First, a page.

A shoal keel takes a deep hit price wise generally speaking around here.

Shock, congrats on new boat! There are two roundezvous's the third weekend in June, Poets cove put on by Frazier Yachts, and Anacortes by marine Servicenter!

Marty
 

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Discussion Starter #7 (Edited)
Thanks Marty,

We are very excited, and just a little bit apprehensive, as the boat seems absolutely huge compared to our Santana 30! That and it will be the first wheel steering boat I have owned, (and this one has 2 of 'em!) It is definitely going to be a learning curve! The freeboard is so high the wife won't be able to just hop off at the dock like she is accustomed to doing. I'm sure we will adapt quickly, I just hope I don't scratch our new baby and embarrass myself at the dock!
We will definitely try and make the rendezvous next year, they look like lots of fun and a good way to get upgrade and rigging ideas!

Sea trials and survey tomorrow!

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Discussion Starter #8
Sea trial and inspection went well! There was a problem with the furler and one of the primary winches that the broker is going to have his guys take care of, but otherwise a very short list of deficiencies which is impressive considering how thorough my surveyor is.
We didn't have a lot of wind to sail in, but I think 5.5kts boatspeed in 11kts apparent close hauled with a fixed 3 blade prop is reassuring! I have no doubt I can make this boat go! The 7.5kts cruising speed under power was nice too!
Another pleasant surprise was the fact that the boat is actually a 2011 model, not the 2009 we thought we were getting! The interior is like new, and the engine only has around 650hrs on it!
With any luck we will take possession this weekend!

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Congratulations!

The boat sounds very nice.

Hopefully the furler and winch problem are from lack of use. When my boat was sea trialed (it had been sitting for about 6 months) the furler didn't work either. The sail went out but not back in. The broker and surveyor dropped the sail to the deck. We motored back to the marine. The broker grabbed a tech and he lubed EVERYTHING. Then we hoisted the sail and furled it a few times. No more problem.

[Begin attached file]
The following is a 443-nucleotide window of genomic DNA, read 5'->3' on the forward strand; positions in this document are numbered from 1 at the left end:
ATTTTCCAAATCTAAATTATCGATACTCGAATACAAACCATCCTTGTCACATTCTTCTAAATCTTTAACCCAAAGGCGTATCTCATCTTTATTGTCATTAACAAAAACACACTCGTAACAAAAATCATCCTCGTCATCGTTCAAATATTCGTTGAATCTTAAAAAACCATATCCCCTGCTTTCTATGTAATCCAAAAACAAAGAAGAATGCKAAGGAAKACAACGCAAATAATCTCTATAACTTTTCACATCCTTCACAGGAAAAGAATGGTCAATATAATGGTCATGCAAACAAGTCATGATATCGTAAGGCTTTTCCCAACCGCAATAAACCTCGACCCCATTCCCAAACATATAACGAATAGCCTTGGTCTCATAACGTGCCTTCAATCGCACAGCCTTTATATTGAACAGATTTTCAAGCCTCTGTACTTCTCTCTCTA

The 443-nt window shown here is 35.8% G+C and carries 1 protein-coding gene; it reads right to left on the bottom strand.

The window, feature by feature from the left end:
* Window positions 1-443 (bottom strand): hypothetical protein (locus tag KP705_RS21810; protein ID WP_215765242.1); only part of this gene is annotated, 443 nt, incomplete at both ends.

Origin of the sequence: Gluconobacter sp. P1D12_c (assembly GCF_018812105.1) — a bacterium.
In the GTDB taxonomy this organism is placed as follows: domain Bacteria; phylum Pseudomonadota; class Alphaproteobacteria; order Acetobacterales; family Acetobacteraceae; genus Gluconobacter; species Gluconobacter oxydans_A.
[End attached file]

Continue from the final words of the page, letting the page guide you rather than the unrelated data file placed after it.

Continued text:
Good thing we did that b/c on the delivery home we had 30 kts of wind behind us and I had to furl the sail! it took some effort but it worked.

Barry
 

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Discussion Starter #12
Apparently the Broker's tech resolved both issues easily. They found the job halyard was extremely tight, (one of the dangers of a power halyard winch), and after flushing the bearings out it works smoothly. The primary winch problem was that the stripper was rotating freely, and I guess that was an easy fix too. I still think I will do a strip and clean on the winches, as I doubt that has been done since the boat was new.

Everything is good to go, and we will be taking possession early next week!


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I love that boat, wanted to buy one but it would not fit in our slip. Congrats
 

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Congratulations, Very nice boat, a friend has an '06 36iP that I really enjoy sailing, with it's weight and the deep bulb keel it is really stable in rough surface conditions.
The engine box is so well insulated you can't hear the engine at the helm, on that note, the blower is located right above the engine in an exhaust mode (very effective) it should turn on with ignition key but because you can't hear it you often don't know if it's failed.
The sail cover is a factory item available at reasonable price from Jeanneau factory parts here, it's only weakness is the zipper, the stiches in it pull out under pressure when your zipping it up, handle with care. It will also roll up easily if you are going racing or just getting serious.
I don't believe you can start the engine with the house bank on the French boats which eliminates a redundancy many of us have put to use in a pinch, so you want to maintain a nice well charged start battery.